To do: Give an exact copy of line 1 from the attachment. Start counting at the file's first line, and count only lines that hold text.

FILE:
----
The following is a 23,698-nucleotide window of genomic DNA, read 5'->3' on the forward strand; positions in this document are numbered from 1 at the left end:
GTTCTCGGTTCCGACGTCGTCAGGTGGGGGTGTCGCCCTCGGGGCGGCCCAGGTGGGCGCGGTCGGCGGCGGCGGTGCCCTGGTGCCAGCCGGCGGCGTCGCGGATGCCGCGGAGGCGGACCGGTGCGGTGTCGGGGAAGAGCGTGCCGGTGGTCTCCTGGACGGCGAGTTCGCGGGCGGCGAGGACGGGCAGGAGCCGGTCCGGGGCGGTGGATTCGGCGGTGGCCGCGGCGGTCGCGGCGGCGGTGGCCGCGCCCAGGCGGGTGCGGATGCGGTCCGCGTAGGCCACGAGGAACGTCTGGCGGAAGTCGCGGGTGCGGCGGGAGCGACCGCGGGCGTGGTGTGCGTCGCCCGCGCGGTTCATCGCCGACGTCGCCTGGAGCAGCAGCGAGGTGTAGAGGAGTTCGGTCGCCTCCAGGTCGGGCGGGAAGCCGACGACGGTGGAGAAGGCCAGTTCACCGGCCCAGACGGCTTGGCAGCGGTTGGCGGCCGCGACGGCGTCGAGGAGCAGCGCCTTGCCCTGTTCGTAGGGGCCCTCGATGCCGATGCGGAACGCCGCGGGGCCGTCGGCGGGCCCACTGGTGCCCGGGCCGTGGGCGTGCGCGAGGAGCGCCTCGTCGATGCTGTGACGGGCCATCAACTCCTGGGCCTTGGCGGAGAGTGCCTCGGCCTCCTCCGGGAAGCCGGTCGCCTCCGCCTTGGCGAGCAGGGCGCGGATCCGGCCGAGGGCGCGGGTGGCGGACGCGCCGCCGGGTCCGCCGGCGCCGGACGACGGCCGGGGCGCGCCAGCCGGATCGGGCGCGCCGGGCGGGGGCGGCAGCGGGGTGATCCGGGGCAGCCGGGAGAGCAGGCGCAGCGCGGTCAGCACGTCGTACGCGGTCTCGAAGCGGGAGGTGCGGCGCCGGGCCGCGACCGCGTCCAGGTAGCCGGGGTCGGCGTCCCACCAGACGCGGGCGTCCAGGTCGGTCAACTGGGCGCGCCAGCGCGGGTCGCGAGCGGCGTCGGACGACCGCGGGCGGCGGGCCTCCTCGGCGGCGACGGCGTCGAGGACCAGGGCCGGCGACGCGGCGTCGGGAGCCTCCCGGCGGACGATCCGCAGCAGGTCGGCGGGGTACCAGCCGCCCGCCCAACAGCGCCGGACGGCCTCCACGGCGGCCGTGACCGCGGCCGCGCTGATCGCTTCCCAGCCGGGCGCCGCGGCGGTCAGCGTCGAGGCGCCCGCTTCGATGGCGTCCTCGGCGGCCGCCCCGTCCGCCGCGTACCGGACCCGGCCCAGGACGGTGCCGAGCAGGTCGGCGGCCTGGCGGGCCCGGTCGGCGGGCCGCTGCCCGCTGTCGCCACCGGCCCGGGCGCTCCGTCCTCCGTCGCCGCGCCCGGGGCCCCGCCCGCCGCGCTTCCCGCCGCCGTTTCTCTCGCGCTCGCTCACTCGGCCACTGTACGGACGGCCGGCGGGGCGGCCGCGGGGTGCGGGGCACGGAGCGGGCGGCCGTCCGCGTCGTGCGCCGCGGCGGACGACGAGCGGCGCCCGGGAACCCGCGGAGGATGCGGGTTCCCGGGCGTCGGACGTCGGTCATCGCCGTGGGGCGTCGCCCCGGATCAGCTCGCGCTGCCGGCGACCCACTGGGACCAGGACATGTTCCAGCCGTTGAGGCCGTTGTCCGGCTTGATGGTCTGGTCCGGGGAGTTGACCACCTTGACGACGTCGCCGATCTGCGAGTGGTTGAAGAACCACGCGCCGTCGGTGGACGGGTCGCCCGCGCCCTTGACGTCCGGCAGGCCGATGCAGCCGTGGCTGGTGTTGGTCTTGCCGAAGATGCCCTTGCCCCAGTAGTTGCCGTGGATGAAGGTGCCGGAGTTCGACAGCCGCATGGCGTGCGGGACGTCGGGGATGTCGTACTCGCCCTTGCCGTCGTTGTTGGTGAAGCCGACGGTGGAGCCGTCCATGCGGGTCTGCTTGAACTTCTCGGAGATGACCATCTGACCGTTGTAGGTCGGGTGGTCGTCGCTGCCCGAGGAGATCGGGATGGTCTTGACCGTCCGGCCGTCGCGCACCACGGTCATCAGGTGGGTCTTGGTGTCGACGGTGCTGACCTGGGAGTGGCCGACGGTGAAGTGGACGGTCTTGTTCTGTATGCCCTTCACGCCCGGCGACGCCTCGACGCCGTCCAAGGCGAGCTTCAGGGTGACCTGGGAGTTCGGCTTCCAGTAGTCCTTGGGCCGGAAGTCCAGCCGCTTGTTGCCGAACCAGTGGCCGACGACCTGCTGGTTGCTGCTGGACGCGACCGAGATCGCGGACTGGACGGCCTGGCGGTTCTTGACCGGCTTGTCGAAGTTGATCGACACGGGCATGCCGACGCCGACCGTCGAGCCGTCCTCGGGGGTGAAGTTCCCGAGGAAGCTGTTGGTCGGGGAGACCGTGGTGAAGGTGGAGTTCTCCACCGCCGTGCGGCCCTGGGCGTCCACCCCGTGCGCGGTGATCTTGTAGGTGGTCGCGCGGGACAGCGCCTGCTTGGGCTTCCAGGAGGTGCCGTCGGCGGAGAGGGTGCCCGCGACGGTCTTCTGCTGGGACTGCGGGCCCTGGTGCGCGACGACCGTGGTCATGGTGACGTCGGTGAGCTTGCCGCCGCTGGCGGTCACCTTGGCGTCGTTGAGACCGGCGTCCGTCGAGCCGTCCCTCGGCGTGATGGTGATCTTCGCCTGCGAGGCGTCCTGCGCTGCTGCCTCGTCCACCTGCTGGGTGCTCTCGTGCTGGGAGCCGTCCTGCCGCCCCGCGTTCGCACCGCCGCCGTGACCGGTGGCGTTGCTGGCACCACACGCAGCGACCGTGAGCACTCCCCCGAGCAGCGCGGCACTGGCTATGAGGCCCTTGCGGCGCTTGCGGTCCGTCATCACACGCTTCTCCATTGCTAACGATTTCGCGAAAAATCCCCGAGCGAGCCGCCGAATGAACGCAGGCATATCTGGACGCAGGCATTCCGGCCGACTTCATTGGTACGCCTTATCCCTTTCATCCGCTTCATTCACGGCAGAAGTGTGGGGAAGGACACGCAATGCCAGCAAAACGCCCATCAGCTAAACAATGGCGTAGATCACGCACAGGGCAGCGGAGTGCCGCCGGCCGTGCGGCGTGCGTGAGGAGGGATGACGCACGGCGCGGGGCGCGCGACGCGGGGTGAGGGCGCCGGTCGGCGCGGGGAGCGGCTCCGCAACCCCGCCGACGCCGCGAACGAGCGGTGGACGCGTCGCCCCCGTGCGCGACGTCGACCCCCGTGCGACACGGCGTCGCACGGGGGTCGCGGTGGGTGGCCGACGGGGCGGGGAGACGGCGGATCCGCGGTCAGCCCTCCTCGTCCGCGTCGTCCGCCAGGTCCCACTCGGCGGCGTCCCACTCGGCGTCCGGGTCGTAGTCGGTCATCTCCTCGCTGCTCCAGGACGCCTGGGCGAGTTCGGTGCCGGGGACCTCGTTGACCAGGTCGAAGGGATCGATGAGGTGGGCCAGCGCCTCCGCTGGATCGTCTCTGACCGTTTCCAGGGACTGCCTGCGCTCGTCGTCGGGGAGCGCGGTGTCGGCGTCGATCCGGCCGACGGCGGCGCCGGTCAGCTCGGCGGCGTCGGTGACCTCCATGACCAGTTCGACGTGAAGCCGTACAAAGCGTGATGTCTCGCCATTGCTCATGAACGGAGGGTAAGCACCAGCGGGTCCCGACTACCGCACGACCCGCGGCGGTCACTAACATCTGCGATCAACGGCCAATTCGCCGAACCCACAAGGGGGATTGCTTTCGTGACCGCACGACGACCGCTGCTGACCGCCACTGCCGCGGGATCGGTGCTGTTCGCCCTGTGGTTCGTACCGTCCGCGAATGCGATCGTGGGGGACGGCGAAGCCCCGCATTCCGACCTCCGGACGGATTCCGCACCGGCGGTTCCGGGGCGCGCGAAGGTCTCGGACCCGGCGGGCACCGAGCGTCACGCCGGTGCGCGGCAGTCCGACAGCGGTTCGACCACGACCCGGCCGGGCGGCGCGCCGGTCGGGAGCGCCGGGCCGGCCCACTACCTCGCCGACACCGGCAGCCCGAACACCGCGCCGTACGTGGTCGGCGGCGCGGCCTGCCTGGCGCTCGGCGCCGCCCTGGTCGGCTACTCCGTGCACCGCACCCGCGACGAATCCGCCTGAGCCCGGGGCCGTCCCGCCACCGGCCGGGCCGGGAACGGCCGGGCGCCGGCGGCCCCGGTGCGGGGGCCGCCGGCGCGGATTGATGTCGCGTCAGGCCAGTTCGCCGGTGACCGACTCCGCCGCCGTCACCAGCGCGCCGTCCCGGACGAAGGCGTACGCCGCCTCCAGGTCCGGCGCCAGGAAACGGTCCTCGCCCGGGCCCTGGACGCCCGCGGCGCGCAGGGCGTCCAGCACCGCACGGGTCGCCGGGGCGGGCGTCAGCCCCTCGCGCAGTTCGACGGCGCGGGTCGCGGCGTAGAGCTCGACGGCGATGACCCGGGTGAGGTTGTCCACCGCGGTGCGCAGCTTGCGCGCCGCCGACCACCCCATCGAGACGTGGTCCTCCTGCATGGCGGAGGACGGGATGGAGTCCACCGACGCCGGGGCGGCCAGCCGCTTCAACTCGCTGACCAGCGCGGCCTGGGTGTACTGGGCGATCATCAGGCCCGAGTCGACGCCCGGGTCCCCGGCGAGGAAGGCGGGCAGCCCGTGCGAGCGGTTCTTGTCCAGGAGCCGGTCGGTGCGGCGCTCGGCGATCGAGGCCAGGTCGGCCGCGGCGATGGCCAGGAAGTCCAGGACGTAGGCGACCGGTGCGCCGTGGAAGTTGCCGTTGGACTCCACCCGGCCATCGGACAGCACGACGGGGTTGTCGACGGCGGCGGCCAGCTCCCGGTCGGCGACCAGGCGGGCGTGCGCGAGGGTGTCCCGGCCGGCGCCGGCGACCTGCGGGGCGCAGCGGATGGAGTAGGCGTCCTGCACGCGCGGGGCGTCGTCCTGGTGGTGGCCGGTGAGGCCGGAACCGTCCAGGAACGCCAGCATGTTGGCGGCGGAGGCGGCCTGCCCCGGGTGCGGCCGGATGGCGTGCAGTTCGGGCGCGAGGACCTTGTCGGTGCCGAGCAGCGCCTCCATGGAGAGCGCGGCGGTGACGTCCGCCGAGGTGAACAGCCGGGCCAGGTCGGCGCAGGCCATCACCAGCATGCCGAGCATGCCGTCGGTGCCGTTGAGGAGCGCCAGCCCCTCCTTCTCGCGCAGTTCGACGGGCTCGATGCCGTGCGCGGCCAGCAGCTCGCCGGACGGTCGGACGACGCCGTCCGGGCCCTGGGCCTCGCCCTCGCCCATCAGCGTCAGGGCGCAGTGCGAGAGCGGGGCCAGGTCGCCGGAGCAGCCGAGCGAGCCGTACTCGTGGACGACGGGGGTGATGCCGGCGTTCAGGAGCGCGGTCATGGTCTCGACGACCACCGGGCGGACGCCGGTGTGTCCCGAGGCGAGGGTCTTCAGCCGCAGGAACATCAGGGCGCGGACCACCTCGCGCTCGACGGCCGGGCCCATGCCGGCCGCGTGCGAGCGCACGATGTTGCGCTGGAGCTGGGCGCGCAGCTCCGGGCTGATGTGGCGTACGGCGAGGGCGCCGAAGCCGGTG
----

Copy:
The following is a 23,698-nucleotide window of genomic DNA, read 5'->3' on the forward strand; positions in this document are numbered from 1 at the left end: